Hyperion Records

Love, thou can'st hear, tho' thou art blind, Z396
composer
Deliciae Musicae, 1695
author of text

Recordings
'Purcell: Music for a while & other songs' (CDA66070)
Purcell: Music for a while & other songs
MP3 £3.75FLAC £3.75ALAC £3.75Buy by post £13.99 (ARCHIVE SERVICE) CDA66070  Archive Service   Download currently discounted
'Purcell: Secular solo songs, Vol. 1' (CDA66710)
Purcell: Secular solo songs, Vol. 1
MP3 £4.00FLAC £4.00ALAC £4.00Buy by post £13.99 (ARCHIVE SERVICE) CDA66710  Archive Service; also available on CDS44161/3   Download currently discounted
'Purcell: The complete secular solo songs' (CDS44161/3)
Purcell: The complete secular solo songs
MP3 £15.00FLAC £15.00ALAC £15.00Buy by post £16.50 CDS44161/3  3CDs Boxed set (at a special price)  
Details
Track 10 on CDA66070 [5'54] Archive Service
Track 3 on CDA66710 [5'17] Archive Service; also available on CDS44161/3
Track 3 on CDS44161/3 CD1 [5'17] 3CDs Boxed set (at a special price)

Love, thou can'st hear, tho' thou art blind, Z396
Purcell’s setting of Sir Robert Howard’s poem ‘Love, thou can’st hear’ appeared in Deliciae Musicae (1695) and then in two early eighteenth-century manuscripts, one now in the British Museum (24.e.5) and another dating from 1721 in the Folger Shakespeare Library in Washington D.C. (1634.4). Purcell gave Howard’s daughter music lessons. In Horace, Odes III, xv the poet advises Cloris, now grown old, to abandon her promiscuous and profligate behaviour. Howard’s poem supposes a younger Cloris, whom we must presume from Horace once to have been devastatingly attractive and incorrigibly flirtatious. The poet, addressing Cupid, complains that Cloris is unfaithful, and asks – commenting that though Love may be blind, he is not deaf too – to help rid him of his burden. The repeated, rising calls of ‘oh! pity me’ are especially appealing, and contain two wonderful melismas. In the second section the singer complains that Cloris is totally unreliable, offering her favours to any and everyone: he comments that as the sun’s light falls everywhere, so Cloris ‘vainly loves to shine on all’.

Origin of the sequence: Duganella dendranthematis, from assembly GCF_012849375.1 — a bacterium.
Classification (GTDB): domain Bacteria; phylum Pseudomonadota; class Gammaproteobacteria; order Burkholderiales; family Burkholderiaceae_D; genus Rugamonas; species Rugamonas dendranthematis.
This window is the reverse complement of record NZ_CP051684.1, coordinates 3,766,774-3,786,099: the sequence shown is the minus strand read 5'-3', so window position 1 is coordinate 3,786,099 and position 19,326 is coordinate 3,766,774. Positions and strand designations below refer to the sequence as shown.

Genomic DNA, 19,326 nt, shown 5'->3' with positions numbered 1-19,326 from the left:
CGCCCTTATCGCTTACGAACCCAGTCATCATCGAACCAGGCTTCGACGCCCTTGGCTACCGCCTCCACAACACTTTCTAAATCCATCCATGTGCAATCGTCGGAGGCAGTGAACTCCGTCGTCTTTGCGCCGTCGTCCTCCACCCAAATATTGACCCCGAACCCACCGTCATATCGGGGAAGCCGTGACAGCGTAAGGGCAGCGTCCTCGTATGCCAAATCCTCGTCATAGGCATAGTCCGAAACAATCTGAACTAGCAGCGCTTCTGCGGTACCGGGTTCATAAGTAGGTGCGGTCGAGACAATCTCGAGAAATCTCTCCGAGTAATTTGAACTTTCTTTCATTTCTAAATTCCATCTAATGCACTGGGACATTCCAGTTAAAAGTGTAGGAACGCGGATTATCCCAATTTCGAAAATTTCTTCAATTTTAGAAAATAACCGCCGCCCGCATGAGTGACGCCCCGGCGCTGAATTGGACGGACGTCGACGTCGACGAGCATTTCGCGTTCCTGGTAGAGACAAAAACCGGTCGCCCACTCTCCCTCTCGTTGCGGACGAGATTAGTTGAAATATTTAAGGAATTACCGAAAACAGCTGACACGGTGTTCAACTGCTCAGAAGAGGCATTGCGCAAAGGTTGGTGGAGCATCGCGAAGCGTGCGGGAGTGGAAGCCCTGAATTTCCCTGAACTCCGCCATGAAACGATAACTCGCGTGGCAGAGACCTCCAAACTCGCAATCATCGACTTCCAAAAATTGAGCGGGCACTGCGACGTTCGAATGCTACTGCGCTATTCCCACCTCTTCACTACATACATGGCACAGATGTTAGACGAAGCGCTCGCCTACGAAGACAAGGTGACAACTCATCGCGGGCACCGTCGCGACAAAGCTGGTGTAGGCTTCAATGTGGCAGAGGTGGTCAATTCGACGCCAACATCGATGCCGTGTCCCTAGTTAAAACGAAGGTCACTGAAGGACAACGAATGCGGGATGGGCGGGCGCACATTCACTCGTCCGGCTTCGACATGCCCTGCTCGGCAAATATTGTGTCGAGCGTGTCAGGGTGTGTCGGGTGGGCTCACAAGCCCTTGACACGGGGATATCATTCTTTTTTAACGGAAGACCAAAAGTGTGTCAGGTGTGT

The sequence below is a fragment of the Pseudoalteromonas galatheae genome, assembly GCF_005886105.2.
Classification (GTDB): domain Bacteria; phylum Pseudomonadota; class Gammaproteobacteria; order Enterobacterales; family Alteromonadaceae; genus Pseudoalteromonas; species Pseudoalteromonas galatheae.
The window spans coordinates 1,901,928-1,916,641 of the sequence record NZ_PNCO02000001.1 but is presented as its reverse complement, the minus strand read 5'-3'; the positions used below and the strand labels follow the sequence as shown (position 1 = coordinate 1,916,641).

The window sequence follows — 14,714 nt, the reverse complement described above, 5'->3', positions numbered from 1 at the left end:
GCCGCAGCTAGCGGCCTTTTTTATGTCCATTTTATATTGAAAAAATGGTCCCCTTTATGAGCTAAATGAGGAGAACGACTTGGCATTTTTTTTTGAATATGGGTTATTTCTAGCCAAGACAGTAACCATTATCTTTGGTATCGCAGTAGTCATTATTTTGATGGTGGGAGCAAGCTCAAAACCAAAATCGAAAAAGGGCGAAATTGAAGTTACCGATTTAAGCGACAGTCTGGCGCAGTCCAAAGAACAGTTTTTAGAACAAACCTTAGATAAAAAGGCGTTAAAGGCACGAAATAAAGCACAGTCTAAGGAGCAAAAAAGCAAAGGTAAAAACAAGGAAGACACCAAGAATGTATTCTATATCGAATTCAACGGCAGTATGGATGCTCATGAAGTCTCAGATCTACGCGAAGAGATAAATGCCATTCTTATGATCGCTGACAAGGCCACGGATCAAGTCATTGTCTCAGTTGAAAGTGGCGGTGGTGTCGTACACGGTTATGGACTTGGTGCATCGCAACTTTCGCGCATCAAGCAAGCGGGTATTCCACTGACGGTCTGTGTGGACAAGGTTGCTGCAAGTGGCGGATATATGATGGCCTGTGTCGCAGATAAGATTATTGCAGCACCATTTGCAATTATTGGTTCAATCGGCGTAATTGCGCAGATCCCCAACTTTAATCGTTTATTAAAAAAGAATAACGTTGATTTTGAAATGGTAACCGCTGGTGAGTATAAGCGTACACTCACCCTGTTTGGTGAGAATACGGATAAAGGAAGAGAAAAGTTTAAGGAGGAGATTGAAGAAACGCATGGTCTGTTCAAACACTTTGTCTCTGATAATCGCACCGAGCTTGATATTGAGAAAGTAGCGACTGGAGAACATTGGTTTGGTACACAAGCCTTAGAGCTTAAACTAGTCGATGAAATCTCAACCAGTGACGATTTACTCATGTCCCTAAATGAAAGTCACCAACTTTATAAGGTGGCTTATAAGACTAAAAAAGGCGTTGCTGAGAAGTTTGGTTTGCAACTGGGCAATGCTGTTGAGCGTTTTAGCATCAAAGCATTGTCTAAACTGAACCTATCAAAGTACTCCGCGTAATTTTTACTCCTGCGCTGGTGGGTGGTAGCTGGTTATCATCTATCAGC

Purcell’s delightful response is a musical oxymoron as he presses a splendid, three-bar ground bass, regular in its inexorable constancy, on a text which states exactly the opposite – that she is ‘inconstant’. Purcell’s skill at handling a ground bass is constantly remarked upon: here the harmonic variety he achieves over a phrase which appears, on paper, to be so clearly in C minor, is remarkable, pushing phrases briefly in marvellously outlandish directions. His harmonic inventiveness must have brought a smile to seventeenth-century continuo players, for Purcell demands the introduction of chords which would not have been out of place two centuries later. In the third section a lyrical triple metre is reintroduced: our lover complains that he had thought Cloris to be white ‘like new fall’n snow’, but subsequently discovered that, when the heat increased, she turned out to be a far grubbier (‘sullied’) colour underneath! The fourth section is a repeat of the first three lines of text with the same music as the opening, complete with the two glorious melismas as he repeats his call that Love ‘pity me’. In the final section our lover’s resolve strengthens. In a flurry of furious semiquavers he determines that he will cleanse ‘This fury from my breast’, summoning ‘scorn, revenge and pride’ to help him. The tension builds towards the last bars and a sudden change of tempo: all this anger will ‘At least her image to deface’ and the poet will be freed of his infatuation.

from notes by Robert King 2003

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